Every time Joe Gottschalk saw a young black bear limping in his Eagle River neighborhood over the past few weeks, she wanted to help.
“People keep saying, ‘Is there a way to help this little guy?’ And now the little one is looking very weak,” she said. “So I don’t know what will happen to this little bear, but by no means do I feel right to completely ignore its suffering.”
Gottschalk said he and his neighbors saw several bears over the summer, but focused on this bear around July 3, when he stopped walking with his right leg. In videos captured by home security cameras, the bear can be seen jumping on driveways or streets on three toes.
Dave Battle, a wildlife biologist in the Anchorage area of the Alaska Department of Fish and Game, said bears are usually able to recover from injuries on their own, but biologists will try to evaluate them to see the extent of the injury, if possible.
“But bears do quite well on three legs, and they are really tough and can recover from a lot of different things,” he said.
In cases where the animal doesn’t look like it will recover or when it looks like the injury will cause the animal to suffer long before it dies, wildlife officials will dispatch the bear, Battelle said.
“There is no funding source for veterinary care for wild animals,” he said. “… animals are injured and they either recover or they die in the wild all the time, and our job is generally to manage the population – we don’t save individuals.”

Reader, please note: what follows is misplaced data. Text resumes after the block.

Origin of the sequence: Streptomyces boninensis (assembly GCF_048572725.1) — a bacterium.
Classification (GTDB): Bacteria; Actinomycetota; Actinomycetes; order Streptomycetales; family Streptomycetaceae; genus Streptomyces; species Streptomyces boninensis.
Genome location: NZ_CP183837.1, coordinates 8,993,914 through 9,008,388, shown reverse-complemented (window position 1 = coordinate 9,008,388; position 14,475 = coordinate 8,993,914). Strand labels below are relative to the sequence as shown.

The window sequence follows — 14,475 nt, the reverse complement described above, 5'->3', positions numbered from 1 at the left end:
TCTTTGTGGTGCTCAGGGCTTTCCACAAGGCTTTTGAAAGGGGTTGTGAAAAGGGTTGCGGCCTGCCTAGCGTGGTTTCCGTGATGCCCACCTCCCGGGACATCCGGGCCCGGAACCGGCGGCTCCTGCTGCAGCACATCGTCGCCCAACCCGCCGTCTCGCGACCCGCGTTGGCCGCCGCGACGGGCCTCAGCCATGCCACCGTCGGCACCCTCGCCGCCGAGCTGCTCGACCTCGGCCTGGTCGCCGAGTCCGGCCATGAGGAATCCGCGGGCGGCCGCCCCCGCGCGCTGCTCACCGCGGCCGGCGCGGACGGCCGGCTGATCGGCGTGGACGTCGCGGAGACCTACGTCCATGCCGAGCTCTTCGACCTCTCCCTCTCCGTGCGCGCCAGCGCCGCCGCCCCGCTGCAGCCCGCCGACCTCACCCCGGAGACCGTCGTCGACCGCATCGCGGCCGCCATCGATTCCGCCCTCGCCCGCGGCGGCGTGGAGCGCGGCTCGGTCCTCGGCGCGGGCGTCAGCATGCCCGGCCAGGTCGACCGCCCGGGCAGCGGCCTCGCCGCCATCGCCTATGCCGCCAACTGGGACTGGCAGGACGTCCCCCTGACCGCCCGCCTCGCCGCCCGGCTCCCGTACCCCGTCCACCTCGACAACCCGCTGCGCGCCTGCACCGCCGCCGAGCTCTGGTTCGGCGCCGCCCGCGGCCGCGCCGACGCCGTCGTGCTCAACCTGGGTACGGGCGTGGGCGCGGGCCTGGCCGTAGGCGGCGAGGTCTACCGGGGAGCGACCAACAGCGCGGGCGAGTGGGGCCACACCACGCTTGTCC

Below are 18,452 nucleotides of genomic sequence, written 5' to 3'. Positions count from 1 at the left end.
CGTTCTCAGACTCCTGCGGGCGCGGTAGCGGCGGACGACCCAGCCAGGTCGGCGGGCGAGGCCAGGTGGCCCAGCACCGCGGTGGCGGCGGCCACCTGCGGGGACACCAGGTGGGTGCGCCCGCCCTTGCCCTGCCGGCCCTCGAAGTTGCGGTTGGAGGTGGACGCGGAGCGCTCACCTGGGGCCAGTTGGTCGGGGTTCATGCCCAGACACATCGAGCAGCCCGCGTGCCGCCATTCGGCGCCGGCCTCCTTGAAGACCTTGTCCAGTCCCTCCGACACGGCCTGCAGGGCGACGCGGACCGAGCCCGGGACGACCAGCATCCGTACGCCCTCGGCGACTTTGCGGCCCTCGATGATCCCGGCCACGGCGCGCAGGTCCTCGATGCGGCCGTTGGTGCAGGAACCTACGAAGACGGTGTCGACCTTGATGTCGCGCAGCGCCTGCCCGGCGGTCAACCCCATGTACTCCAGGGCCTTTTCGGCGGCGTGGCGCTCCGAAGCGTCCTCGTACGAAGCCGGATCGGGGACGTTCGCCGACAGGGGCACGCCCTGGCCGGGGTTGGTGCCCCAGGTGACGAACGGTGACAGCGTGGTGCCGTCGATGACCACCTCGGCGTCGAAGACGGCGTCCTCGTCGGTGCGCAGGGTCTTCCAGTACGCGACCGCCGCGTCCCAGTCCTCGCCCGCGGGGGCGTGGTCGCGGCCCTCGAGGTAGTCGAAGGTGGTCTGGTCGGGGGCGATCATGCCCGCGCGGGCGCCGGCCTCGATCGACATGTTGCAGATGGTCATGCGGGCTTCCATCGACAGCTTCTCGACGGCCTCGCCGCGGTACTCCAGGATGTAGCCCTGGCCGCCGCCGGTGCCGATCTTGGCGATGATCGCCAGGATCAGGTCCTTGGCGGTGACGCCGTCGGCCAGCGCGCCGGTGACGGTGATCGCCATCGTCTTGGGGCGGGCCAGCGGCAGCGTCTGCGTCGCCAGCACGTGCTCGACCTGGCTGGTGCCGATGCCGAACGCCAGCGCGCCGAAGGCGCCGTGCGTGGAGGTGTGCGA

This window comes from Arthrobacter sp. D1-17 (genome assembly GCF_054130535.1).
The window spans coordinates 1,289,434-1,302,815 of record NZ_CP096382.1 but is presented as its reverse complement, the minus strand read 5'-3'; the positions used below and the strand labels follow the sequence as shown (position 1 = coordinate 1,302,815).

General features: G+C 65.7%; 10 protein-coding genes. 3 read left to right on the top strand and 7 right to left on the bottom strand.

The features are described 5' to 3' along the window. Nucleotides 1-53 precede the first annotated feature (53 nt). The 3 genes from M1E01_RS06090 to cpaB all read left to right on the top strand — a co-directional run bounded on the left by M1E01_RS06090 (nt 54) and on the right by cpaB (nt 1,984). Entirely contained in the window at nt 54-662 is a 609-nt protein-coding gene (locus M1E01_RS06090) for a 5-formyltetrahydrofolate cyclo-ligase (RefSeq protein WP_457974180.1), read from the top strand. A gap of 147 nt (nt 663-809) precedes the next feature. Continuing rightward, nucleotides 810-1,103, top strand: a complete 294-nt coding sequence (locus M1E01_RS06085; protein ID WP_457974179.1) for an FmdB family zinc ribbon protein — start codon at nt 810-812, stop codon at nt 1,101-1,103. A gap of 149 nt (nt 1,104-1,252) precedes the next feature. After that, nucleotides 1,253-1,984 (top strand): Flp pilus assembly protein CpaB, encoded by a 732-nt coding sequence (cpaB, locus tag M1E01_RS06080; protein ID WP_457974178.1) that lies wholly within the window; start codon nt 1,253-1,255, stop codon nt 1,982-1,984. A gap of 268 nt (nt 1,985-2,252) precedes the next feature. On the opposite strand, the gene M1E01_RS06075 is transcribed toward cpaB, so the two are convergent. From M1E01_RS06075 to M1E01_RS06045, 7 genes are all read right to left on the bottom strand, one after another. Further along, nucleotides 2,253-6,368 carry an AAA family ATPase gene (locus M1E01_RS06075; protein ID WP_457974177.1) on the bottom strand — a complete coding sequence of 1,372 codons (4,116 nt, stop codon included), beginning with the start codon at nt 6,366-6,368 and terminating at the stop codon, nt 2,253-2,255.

Fish and game officials will help with more minor rescue situations, such as untie a bear from a bucket or untie Christmas lights from a moose horn. According to Battle, they anesthetize a moose before it is treated with antibiotics to remove the porcupine quills and prevent infection. But major injuries are difficult to treat.
Battelle said wildlife officials work with zoos and conservation organizations to save orphaned young animals and keep them with those organizations for the rest of their lives, but even this effort remains in place at facilities. is dependent.
According to Battle, two injured bears have recently been reported in Eagle River. There have been bears with more injuries than usual this year, he said, although it is not clear why.
If an animal is killed because of an injury, Battelle said, he inspects the injury to find out what caused it before the animal’s remains are saved for charity.
Battle encouraged anyone seeing an injured animal to contact Fish & Game.
“We can’t guarantee we can always get a run out right away, but if we’re available, we’ll try to get out there and watch it,” Battelle said. “Sometimes in Eagle River, by the time we get out there, at times the animal is back in the woods and it’s hard to find. But keep reporting, and we’ll keep an eye on it eventually.”